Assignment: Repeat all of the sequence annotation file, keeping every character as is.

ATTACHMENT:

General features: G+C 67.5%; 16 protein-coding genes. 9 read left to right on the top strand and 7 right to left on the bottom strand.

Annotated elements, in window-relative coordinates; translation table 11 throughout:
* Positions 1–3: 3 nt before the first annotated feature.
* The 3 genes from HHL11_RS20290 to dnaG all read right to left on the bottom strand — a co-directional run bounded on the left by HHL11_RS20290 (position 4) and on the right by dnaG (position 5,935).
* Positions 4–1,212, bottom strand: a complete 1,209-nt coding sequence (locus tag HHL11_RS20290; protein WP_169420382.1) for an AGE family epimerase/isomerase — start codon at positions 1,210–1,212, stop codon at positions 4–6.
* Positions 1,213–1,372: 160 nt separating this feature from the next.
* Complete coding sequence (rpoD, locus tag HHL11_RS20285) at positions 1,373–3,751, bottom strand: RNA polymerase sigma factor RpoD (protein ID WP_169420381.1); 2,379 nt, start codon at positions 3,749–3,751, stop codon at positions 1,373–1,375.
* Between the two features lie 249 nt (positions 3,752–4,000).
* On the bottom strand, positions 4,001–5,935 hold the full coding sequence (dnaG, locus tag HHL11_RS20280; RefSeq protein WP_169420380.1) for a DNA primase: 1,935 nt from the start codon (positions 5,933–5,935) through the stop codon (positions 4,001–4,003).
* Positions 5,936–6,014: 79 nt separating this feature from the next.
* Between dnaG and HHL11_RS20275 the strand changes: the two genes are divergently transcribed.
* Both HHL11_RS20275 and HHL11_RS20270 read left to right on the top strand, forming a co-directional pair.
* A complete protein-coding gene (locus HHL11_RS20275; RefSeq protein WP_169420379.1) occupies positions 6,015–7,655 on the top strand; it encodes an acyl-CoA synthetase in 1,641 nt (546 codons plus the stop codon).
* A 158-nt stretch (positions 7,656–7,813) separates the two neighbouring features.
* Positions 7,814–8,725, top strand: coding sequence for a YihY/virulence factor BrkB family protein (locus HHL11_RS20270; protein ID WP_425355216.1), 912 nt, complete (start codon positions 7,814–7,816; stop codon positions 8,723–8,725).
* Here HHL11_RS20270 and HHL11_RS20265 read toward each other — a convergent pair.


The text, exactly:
General features: G+C 67.5%; 16 protein-coding genes. 9 read left to right on the top strand and 7 right to left on the bottom strand.

Annotated elements, in window-relative coordinates; translation table 11 throughout:
* Positions 1–3: 3 nt before the first annotated feature.
* The 3 genes from HHL11_RS20290 to dnaG all read right to left on the bottom strand — a co-directional run bounded on the left by HHL11_RS20290 (position 4) and on the right by dnaG (position 5,935).
* Positions 4–1,212, bottom strand: a complete 1,209-nt coding sequence (locus tag HHL11_RS20290; protein WP_169420382.1) for an AGE family epimerase/isomerase — start codon at positions 1,210–1,212, stop codon at positions 4–6.
* Positions 1,213–1,372: 160 nt separating this feature from the next.
* Complete coding sequence (rpoD, locus tag HHL11_RS20285) at positions 1,373–3,751, bottom strand: RNA polymerase sigma factor RpoD (protein ID WP_169420381.1); 2,379 nt, start codon at positions 3,749–3,751, stop codon at positions 1,373–1,375.
* Between the two features lie 249 nt (positions 3,752–4,000).
* On the bottom strand, positions 4,001–5,935 hold the full coding sequence (dnaG, locus tag HHL11_RS20280; RefSeq protein WP_169420380.1) for a DNA primase: 1,935 nt from the start codon (positions 5,933–5,935) through the stop codon (positions 4,001–4,003).
* Positions 5,936–6,014: 79 nt separating this feature from the next.
* Between dnaG and HHL11_RS20275 the strand changes: the two genes are divergently transcribed.
* Both HHL11_RS20275 and HHL11_RS20270 read left to right on the top strand, forming a co-directional pair.
* A complete protein-coding gene (locus HHL11_RS20275; RefSeq protein WP_169420379.1) occupies positions 6,015–7,655 on the top strand; it encodes an acyl-CoA synthetase in 1,641 nt (546 codons plus the stop codon).
* A 158-nt stretch (positions 7,656–7,813) separates the two neighbouring features.
* Positions 7,814–8,725, top strand: coding sequence for a YihY/virulence factor BrkB family protein (locus HHL11_RS20270; protein ID WP_425355216.1), 912 nt, complete (start codon positions 7,814–7,816; stop codon positions 8,723–8,725).
* Here HHL11_RS20270 and HHL11_RS20265 read toward each other — a convergent pair.